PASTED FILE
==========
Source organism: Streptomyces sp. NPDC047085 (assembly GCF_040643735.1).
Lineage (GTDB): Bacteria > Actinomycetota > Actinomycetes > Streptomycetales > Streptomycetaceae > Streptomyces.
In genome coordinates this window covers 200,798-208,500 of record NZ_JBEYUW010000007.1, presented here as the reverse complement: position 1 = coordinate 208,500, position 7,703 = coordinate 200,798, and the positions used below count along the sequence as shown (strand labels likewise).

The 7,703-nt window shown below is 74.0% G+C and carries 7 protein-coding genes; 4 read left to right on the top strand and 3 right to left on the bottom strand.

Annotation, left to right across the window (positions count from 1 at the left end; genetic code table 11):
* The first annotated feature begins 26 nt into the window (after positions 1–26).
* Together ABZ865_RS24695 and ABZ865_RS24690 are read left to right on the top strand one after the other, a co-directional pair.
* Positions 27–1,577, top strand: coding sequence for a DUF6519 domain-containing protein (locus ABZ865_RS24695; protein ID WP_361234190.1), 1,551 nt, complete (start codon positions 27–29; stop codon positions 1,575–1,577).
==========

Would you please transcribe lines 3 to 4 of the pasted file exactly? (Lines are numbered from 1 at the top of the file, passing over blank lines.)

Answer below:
In genome coordinates this window covers 200,798-208,500 of record NZ_JBEYUW010000007.1, presented here as the reverse complement: position 1 = coordinate 208,500, position 7,703 = coordinate 200,798, and the positions used below count along the sequence as shown (strand labels likewise).

The 7,703-nt window shown below is 74.0% G+C and carries 7 protein-coding genes; 4 read left to right on the top strand and 3 right to left on the bottom strand.